A new release of the National Renewable Energy Laboratory’s (NREL) free online tool allows anyone to enter in a building’s information to estimate how much solar PV and battery storage (solar+storage) capacity would be needed to keep critical loads powered during an emergency.
The REopt Lite web tool is designed to assist users such as building owners, energy managers and community planners in:
- evaluating the economic viability of grid-connected PV and battery storage at a site,
- identifying system sizes and operational strategies to minimize energy costs, and
- determining system sizes that can sustain critical loads through a specified outage period.
The tool’s newly enhanced features let users quickly evaluate the costs and benefits of a solar+storage system optimized to power essential services – like lighting, refrigeration, and communications – when the grid goes down. These expanded capabilities mark the first time that resilience and economic goals for installing solar+ storage can be compared and balanced within the same easy-to-use interface.
The tool allows users to evaluate solar+storage for any commercial building, including businesses, schools, public facilities, and multifamily housing. All that’s required to get started is some basic information about the building, like its location and electricity rates.
With this information, and the ability to add and fine-tune many other additional details, REopt Lite calculates and estimates the optimal solar+storage system sizing to meet two main design objectives:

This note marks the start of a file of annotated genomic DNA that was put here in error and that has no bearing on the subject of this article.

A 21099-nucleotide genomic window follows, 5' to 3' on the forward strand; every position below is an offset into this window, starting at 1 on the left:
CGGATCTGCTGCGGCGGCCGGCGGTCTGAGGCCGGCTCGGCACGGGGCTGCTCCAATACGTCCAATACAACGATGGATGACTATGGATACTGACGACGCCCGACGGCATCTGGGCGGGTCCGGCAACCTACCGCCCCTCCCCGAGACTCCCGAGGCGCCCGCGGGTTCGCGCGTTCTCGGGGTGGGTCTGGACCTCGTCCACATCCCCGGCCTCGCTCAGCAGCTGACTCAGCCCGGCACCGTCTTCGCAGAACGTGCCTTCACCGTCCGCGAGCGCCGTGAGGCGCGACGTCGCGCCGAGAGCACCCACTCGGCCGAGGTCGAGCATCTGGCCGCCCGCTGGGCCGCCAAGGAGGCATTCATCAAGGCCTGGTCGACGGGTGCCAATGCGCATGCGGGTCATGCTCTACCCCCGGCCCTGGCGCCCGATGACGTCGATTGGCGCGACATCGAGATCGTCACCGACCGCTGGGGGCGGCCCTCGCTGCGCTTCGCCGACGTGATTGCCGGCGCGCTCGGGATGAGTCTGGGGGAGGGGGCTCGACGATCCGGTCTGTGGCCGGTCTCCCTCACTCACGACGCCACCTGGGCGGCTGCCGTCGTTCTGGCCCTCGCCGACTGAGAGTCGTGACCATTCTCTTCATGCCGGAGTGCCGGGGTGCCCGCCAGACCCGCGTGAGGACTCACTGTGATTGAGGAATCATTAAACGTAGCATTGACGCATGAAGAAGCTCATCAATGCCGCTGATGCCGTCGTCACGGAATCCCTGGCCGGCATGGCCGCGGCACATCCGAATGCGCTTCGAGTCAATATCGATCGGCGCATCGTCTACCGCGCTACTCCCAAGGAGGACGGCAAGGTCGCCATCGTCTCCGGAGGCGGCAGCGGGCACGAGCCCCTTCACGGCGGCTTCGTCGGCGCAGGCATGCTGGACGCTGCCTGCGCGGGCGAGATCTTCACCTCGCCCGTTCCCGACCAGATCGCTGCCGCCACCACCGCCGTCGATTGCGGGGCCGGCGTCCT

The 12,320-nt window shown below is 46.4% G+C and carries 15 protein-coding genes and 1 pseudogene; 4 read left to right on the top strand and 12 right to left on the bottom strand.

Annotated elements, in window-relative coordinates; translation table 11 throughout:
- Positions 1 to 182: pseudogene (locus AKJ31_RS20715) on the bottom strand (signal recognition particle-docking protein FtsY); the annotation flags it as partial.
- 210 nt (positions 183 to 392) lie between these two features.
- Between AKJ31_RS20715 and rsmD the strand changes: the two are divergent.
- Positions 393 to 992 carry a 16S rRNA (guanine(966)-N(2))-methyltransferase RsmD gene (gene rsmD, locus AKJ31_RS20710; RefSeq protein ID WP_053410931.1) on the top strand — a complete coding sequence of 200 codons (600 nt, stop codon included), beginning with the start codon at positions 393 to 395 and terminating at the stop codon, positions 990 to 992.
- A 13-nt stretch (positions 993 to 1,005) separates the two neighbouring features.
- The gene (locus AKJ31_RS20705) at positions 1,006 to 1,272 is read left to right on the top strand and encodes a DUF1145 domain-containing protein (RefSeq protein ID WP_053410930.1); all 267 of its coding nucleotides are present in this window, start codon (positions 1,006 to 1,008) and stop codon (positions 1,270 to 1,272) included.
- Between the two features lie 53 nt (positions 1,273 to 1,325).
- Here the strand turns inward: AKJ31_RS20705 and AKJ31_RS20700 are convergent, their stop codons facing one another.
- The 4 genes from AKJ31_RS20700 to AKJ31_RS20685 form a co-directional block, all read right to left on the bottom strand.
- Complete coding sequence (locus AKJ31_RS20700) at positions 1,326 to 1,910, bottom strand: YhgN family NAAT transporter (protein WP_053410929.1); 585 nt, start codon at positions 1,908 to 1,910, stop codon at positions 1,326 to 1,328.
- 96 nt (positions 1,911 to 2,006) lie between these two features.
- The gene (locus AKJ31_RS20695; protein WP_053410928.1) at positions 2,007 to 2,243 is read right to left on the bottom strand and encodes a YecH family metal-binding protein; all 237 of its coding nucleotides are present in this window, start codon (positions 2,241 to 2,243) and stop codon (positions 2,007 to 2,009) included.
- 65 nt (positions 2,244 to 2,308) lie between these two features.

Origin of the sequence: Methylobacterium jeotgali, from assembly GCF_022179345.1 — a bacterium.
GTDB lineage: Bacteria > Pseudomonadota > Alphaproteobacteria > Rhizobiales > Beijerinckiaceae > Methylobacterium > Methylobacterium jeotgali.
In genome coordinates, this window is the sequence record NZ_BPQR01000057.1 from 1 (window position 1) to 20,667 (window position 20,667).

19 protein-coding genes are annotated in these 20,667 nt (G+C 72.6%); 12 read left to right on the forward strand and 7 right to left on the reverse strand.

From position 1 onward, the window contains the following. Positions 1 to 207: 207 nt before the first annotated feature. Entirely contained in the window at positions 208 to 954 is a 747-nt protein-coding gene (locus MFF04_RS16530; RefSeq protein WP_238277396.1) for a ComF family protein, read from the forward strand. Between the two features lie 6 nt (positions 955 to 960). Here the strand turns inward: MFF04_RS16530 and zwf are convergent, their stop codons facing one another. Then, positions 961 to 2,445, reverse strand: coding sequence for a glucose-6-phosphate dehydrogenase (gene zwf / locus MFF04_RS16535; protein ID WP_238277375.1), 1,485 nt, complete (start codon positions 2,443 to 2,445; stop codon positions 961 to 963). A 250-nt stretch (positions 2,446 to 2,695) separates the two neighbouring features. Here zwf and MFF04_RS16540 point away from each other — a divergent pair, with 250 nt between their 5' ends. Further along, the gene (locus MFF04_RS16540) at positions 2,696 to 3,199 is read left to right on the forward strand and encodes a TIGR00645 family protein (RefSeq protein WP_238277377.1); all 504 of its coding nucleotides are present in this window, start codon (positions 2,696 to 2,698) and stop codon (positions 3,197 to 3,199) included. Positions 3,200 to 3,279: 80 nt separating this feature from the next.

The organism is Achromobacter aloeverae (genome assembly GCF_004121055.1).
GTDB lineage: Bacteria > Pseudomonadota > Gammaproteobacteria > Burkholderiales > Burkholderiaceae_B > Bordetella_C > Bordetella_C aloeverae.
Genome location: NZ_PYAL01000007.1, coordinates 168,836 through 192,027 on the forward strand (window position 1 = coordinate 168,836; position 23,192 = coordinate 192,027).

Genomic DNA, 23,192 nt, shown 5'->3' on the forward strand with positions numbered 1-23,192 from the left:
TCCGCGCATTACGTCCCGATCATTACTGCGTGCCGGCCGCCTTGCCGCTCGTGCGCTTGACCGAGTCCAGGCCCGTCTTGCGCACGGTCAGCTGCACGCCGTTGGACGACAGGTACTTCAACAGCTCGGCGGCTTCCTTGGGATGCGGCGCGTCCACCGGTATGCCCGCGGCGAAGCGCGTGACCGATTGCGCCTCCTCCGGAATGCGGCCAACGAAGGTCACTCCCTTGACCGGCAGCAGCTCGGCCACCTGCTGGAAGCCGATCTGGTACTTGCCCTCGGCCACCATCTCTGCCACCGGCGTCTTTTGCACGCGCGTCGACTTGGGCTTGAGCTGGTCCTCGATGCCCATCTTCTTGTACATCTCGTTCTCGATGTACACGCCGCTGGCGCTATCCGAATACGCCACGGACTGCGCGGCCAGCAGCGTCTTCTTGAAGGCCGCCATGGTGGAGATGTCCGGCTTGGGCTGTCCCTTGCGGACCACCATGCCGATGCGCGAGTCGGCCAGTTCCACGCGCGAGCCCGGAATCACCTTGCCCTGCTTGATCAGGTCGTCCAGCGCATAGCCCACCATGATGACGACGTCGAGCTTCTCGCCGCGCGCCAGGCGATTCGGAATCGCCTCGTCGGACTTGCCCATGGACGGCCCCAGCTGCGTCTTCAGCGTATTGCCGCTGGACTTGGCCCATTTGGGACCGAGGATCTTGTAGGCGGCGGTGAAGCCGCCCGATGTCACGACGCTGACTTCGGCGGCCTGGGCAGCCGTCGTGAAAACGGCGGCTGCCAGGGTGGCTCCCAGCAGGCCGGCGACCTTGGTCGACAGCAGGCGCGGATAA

- Financial benefits. Though a number of tools can evaluate the economic benefits of solar, adding storage into the equation makes things much more complicated. For most commercial customers, the main economic benefit of adding battery storage is to reduce demand charges. Demand charges typically range anywhere from 30 to 70 percent of a monthly utility bill for commercial customers, from local community centers to giant data centers. Unlike solar and efficiency measures, batteries can directly target and manage periods of high electricity demand, resulting in significant customer savings. As an example, Walmart has been using battery storage to cut costs since 2013.
- Resilience benefits. Meeting resiliency goals is also a concern to many building owners. Recent disasters in places such as Florida and Puerto Rico, where widespread outages contributed to devastating loss of life, have underscored how important it is to give building owners and emergency planners straightforward tools to evaluate how to make buildings more resilient. By installing solar+ storage, buildings can keep critical loads powered when the grid goes down. While it can be difficult to put a value on improved resilience, there is a clear benefit in allowing a business to stay open; enabling residents to shelter in place; and, in the case of facilities like medical clinics and emergency shelters, keeping equipment functioning to potentially prevent loss of life.
Instead of having to design a system for economics and resilience independently, REopt Lite now lets users evaluate these sometimes conflicting goals in a simple, side-by-side comparison. Users can start by designing a system that maximizes savings and then look at the resilience the system could provide, or start by meeting resilience goals and seeing where the economic gap may be.
The REopt Lite tool also gives users the ability to assign and adjust a value representing avoided outages. With this added feature, it’s possible to evaluate what the benefit of improved resilience may be worth to a building owner or community. Another new feature lets users incorporate existing on-site generation, like a diesel generator, into their resilient design evaluation.
These and other enhanced resilience capabilities were developed in collaboration with Clean Energy Group through its Resilient Power Project and supported with funding from The Kresge Foundation and the Department of Energy’s Federal Energy Management Program and Solar Energy Technologies Office.